Struggles faced by WHRDs and Strategies to ensure their Physical and Digital Security in Uganda


Over the years, Uganda has been known for its participation in human rights activism, with women playing a significant role in championing various causes. In the pursuit of justice, equality and human rights, Women Human Rights Defenders (WHRDs) have consistently proven their resilience and dedication to the cause. 

However, in the increasingly digital world, they face unique challenges, particularly when it comes to digital security, safety and physical security. Some of these challenges include online harassment, lack of digital literacy, and physical threats from perpetrators, mainly because of the kind of work they do.

Recognizing this, WOUGNET organised transformative capacity-building workshops in Kampala and Jinja districts under the Our Voices Our Futures (OVOF) project. These workshops aimed at empowering Women Human Rights Defenders with essential skills in digital security, physical safety, and overall safety, to enable all women to articulate, demand and access their human rights and advance gender equality. This is because WHRDs play a crucial role in advancing human rights and social justice. 

The two workshops delved into Digital security and safety facilitated by Aidah Bukabuza from Aydia Gender Tech Initiative and physical security facilitated by Karis Moses Oteba from DefendDefenders.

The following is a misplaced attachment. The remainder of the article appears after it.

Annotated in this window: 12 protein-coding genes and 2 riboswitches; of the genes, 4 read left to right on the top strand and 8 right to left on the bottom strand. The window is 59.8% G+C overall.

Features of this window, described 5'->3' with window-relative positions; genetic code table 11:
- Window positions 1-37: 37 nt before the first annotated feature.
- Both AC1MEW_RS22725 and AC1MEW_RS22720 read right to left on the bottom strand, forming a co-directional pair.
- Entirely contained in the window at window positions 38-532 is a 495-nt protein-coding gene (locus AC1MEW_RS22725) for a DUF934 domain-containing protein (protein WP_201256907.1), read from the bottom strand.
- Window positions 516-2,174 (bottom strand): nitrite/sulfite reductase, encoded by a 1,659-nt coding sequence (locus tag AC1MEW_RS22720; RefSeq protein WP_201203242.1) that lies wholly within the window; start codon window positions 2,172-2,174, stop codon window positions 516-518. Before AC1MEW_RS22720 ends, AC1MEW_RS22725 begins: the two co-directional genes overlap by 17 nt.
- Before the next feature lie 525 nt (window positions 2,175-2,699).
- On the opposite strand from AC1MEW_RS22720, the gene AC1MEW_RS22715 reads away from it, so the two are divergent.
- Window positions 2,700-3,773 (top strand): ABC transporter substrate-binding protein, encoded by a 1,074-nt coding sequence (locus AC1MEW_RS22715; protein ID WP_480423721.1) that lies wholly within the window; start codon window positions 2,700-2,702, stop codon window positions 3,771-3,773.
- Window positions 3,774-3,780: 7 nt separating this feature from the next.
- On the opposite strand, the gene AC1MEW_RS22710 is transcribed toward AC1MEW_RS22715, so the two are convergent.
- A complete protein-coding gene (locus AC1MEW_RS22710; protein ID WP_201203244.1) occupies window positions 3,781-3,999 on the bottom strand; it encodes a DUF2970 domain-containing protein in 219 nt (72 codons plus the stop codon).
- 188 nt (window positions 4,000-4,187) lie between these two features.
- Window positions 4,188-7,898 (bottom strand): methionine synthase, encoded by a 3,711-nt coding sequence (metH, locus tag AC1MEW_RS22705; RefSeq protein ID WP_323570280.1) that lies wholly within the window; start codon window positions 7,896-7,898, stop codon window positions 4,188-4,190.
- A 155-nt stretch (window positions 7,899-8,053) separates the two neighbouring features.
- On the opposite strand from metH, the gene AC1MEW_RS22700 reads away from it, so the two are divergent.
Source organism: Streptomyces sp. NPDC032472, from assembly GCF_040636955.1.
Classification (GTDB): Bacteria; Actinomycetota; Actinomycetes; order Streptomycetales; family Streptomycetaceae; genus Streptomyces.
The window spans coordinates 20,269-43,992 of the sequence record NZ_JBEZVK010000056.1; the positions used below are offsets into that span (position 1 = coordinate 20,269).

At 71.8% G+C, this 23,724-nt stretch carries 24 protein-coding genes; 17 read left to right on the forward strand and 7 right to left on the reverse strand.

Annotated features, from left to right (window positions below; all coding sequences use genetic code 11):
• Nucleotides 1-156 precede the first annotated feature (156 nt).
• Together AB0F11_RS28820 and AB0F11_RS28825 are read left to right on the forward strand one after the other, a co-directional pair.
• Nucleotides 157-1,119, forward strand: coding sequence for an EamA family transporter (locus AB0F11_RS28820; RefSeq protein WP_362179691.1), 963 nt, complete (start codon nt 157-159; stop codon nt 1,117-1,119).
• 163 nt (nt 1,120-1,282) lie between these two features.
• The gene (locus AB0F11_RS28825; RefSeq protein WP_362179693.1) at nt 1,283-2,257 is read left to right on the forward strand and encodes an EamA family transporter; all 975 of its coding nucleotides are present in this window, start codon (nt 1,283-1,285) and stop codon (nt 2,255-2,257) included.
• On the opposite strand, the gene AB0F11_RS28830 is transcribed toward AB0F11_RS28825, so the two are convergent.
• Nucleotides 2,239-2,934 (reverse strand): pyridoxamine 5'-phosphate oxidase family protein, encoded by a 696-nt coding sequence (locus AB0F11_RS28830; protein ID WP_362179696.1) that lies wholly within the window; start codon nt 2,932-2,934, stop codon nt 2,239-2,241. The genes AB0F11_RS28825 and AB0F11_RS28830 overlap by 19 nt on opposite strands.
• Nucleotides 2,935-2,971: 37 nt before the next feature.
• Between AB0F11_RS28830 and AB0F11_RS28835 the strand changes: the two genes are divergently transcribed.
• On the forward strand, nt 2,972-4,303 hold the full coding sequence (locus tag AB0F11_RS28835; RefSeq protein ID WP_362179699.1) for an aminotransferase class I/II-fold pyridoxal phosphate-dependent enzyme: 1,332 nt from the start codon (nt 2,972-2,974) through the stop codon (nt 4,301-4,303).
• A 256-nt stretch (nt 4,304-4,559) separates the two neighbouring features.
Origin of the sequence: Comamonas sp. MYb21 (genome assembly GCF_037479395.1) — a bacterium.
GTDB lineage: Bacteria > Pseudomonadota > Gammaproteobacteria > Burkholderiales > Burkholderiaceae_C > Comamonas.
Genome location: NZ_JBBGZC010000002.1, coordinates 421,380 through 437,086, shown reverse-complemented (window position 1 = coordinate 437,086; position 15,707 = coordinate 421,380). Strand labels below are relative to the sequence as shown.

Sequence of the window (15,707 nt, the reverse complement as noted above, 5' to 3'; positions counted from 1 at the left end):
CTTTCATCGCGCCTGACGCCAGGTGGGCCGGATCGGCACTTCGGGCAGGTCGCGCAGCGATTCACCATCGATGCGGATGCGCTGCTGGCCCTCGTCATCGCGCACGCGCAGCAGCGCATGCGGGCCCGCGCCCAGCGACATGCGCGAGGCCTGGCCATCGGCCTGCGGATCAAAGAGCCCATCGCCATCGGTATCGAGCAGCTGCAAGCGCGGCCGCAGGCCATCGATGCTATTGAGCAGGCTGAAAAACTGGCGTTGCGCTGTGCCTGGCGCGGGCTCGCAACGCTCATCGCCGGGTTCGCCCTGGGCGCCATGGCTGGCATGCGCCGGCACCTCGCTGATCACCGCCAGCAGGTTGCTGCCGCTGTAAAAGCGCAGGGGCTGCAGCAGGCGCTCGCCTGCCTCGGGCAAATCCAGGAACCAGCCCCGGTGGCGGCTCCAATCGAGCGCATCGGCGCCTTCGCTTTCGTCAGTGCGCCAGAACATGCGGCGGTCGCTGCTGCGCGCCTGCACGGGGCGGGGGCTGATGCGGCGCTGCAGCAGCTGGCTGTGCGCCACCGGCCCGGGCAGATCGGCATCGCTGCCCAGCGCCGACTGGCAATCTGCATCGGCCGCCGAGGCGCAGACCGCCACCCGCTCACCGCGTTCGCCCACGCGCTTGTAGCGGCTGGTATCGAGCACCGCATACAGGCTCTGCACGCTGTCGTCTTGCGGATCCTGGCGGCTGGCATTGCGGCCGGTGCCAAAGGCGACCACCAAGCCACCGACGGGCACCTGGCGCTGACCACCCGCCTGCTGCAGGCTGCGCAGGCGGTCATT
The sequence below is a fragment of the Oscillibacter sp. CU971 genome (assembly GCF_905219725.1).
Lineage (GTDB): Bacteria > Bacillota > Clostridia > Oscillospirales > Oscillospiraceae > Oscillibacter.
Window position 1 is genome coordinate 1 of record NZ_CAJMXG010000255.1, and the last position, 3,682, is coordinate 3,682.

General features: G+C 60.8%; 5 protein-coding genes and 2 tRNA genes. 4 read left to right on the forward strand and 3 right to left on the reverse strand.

Struggles faced by Women Human Rights Defenders

Women Human Rights Defenders oftentimes work with sensitive information, such as case details, witness testimonies and contact information. Therefore, ensuring the security of this data is very significant to the rights and safety of those involved. 

“Many women human rights defenders handle confidential information, and breaches which can expose them to individuals who can compromise their advocacy efforts”, a human rights activist highlighted. 

In many regions of the country, human rights defenders face surveillance from both state and non-state actors. In this case, digital tools such as VPNs and practices such as Two-Factor Authentication are essential to protect against unwarranted surveillance and maintain both their online and physical communications. 

Additionally, WHRDs often have ethical and legal responsibilities to protect their identities. It is therefore important that they practice responsible and ethical behaviour online, including refraining from cyberbullying, harassment, and other harmful online activities. 

Strategies Women Human Rights Defenders can use to ensure digital and physical security

Many WHRDs rely on digital platforms for advocacy and awareness campaigns. Therefore, ensuring the security of their websites, social media accounts, and communication channels helps maintain their online presence and impact.

“A secure digital environment for WHRDs promotes freedom of speech and expression, enabling them to amplify their voices without the risk of censorship/ intimidation”, a WHRD noted.